Aberrant proliferative behavior of overconfluent XFM cells negatively affects subculture

Next, we subcultured both types of overconfluent cultures on day 14 using a conventional trypsin–EDTA procedure. Surprisingly, XFM cells predominantly formed cell aggregates and did not proliferate further, whereas SCM cells were passaged normally and reached confluence (Fig. 6). The XFM cell aggregates were entirely positive for the cellular senescence marker SA β-gal. Moreover, HE staining indicated that the cell aggregates accumulated apoptotic cells with condensed nuclei, and the senescent cells contained perinuclear lipofuscin granules exhibiting autofluorescence. To confirm these findings, specific histochemical staining for apoptosis or lipofuscin granules was performed. TUNEL-positive/condensed nuclei and PAS-positive small granules were clearly observed within the XFM cell aggregates (Fig. 6).
Fig. 6

Cellular-behavioral analysis after subculture of overconfluent DPSCs cultured in xenogeneic serum-free or FBS-containing culture medium. Phase-contrast images of subcultured overconfluent monolayered SCM cells (Ph-SCM) and subcultured overconfluent multilayered XFM cells (Ph-XFM). Scale bars, 50 μm. SA β-gal staining of a cell aggregate derived from subcultured overconfluent XFM cells (SA β-gal). Scale bar, 50 μm. Histological evaluation of a cell aggregate by HE, TUNEL, and PAS staining. Arrows indicate condensed nuclei according to HE staining (scale bar, 50 μm) and TUNEL-positive cells (scale bar, 20 μm). Arrowheads indicate PAS-positive lipofuscin granules. Scale bar, 20 μm. SCM xenogeneic serum-containing culture medium, XFM xenogeneic serum-free culture medium, SA β-gal senescence-associated β-galactosidase, HE Hematoxylin and eosin, TUNEL Terminal deoxynucleotidyl transferase-mediated deoxyuridine triphosphate nick-end labeling, PAS, Periodic acid–Schiff

Cryopreservation does not affect the stem cell characteristics and cellular behaviors of XFM cells

We obtained comparable results for all of the aforementioned experiments using cryopreserved XFM cells (Additional files 7, 8, 9, 10, 11 and 12: Figures S6–S11).

Discussion

Reliable ex-vivo isolation and expansion of donor-derived MSCs are required for establishing practical cell therapies. The supplementation of culture media with xenogeneic serum, including FBS, is widely accepted and believed to be essential for facilitating primary cell adhesion and subsequent cell growth in MSC culture. Although several FBS-free culture media have been developed and are widely used for the expansion of subcultured MSCs after passaging [3133], no studies have investigated whether the FBS-free culture condition is suitable for isolation and primary culture of MSCs derived from dental pulp tissue, except for one study that reported its usability for primary isolation of a neurogenic cell population from dental pulp [34].

In this study, we examined whether the MSC population can be isolated from dental pulp tissue using cell isolation involving FBS-free basic medium for transporting extracted teeth, and whether a commercially available FBS-free culture medium is suitable for primary culture and further expansion of DPSCs. The results showed that the significantly thinner and spindle-shaped XFM cells could be isolated in primary culture and then routinely subcultured. Interestingly, although primary cultured XFM cells took a significantly longer time to adhere to the culture dishes than did SCM cells, subcultured XFM cells showed significantly greater proliferation than did SCM cells. Moreover, ex-vivo-expanded XFM cells exhibited typical MSC characteristics, including marker gene/protein expression, trilineage differentiation potential, and hard, osteo-dentin tissue formation. Additionally, long-term-cultured XFM cells maintained a normal karyotype in vitro and nontumorigenic potential in vivo. These results suggested that DPSCs can be reliably and safely isolated and expanded in vitro under FBS-free culture conditions.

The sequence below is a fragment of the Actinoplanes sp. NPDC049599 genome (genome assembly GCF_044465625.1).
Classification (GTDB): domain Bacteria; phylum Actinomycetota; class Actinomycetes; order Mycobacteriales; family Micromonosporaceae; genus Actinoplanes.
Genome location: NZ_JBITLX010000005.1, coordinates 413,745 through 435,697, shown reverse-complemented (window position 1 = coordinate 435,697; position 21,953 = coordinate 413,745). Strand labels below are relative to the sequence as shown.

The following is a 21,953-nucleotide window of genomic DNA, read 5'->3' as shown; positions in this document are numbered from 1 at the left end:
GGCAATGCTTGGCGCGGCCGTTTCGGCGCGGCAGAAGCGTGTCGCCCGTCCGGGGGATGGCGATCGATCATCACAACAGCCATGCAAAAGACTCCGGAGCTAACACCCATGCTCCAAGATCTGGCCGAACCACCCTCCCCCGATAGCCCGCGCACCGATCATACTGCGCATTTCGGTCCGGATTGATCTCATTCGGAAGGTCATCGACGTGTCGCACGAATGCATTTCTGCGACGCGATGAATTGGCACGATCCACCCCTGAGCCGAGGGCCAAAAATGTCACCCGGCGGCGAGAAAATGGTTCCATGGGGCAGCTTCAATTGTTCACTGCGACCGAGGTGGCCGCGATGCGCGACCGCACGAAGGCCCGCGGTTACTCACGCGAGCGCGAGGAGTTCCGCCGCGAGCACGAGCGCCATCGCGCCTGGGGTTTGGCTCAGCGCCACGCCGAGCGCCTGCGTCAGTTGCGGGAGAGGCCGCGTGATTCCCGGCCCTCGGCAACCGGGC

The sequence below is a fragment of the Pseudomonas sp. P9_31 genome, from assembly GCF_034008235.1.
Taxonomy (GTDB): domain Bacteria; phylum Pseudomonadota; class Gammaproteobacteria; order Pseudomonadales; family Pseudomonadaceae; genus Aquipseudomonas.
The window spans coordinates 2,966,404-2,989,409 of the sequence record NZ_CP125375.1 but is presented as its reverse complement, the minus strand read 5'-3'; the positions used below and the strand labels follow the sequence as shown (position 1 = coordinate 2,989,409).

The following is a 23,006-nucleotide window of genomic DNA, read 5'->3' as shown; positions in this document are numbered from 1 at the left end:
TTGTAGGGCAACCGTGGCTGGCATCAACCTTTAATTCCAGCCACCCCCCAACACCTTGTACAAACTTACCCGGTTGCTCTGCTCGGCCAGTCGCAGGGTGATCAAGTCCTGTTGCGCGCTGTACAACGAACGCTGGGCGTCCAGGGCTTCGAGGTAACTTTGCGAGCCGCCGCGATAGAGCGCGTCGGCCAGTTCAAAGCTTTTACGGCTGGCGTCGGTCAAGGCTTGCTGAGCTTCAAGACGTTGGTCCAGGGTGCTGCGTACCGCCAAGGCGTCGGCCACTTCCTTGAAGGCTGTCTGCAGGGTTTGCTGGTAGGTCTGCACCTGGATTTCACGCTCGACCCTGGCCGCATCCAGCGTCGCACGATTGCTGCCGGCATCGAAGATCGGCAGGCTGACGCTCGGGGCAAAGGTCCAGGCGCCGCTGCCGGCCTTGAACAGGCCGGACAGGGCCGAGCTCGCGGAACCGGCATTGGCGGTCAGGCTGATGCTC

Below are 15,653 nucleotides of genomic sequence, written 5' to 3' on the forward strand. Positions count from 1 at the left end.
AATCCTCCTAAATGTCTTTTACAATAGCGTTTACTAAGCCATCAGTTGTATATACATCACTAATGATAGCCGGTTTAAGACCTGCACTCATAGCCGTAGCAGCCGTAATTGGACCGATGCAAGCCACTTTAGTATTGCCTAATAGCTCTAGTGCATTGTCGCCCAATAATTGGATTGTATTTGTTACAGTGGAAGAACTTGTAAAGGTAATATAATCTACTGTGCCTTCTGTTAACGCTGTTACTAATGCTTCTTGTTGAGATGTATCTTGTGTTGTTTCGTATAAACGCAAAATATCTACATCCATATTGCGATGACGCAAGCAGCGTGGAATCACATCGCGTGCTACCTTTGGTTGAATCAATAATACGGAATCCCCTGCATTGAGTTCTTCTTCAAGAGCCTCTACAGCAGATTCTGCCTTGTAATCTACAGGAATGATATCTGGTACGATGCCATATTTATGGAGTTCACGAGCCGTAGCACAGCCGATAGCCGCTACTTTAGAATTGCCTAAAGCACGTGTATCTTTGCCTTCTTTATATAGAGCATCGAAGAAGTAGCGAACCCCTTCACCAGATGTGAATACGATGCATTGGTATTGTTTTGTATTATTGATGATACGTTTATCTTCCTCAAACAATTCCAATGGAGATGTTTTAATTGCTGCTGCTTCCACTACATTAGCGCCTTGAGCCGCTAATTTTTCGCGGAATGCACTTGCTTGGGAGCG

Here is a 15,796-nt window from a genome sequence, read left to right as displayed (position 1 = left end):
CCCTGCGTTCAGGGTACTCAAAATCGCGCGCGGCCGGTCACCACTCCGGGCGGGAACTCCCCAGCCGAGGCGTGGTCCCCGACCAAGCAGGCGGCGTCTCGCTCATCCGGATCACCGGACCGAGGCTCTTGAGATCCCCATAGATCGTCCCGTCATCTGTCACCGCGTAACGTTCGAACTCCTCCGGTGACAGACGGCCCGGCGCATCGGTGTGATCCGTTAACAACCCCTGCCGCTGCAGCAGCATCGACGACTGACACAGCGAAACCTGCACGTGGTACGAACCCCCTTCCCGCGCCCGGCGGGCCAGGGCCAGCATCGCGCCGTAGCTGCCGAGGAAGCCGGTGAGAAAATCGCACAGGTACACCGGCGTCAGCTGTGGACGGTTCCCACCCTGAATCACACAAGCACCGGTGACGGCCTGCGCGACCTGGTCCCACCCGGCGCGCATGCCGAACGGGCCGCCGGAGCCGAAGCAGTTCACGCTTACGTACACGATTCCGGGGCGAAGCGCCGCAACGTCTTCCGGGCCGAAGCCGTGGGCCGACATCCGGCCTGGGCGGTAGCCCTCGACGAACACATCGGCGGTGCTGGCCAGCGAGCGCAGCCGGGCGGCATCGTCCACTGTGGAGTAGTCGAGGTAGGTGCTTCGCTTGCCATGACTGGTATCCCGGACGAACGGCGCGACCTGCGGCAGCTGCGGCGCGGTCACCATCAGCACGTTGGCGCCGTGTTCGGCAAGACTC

However, this study revealed multiple safety concerns when handling DPSCs under FBS-free culture conditions. First, XFM cells were more susceptible to damage, as determined using the extrinsic cytotoxic stimuli H2O2 and UV light, suggesting that culture medium without FBS does not protect cultured DPSCs against extrinsic cytotoxicity, which is consistent with the cytotoxic susceptibility of periodontal ligament-derived MSCs reported previously [28]. Second, excessive cultivation (i.e., overconfluency of XFM cells) should be avoided, as this resulted in a reduction of the number of XFM cells that can be obtained at one time and the disruption of the proliferative behavior of XFM cells that form a multilayered structure consisting of both considerable TUNEL-positive apoptotic cells and BrdU-positive proliferating cells. Intriguingly, this aberrant proliferative behavior affected subcultured XFM cells after passaging at the overconfluent state. Thirdly, subcultured overconfluent XFM cells predominantly formed cell aggregates consisting of replicatively senescent and apoptotic cells, and are indeed difficult to expand further.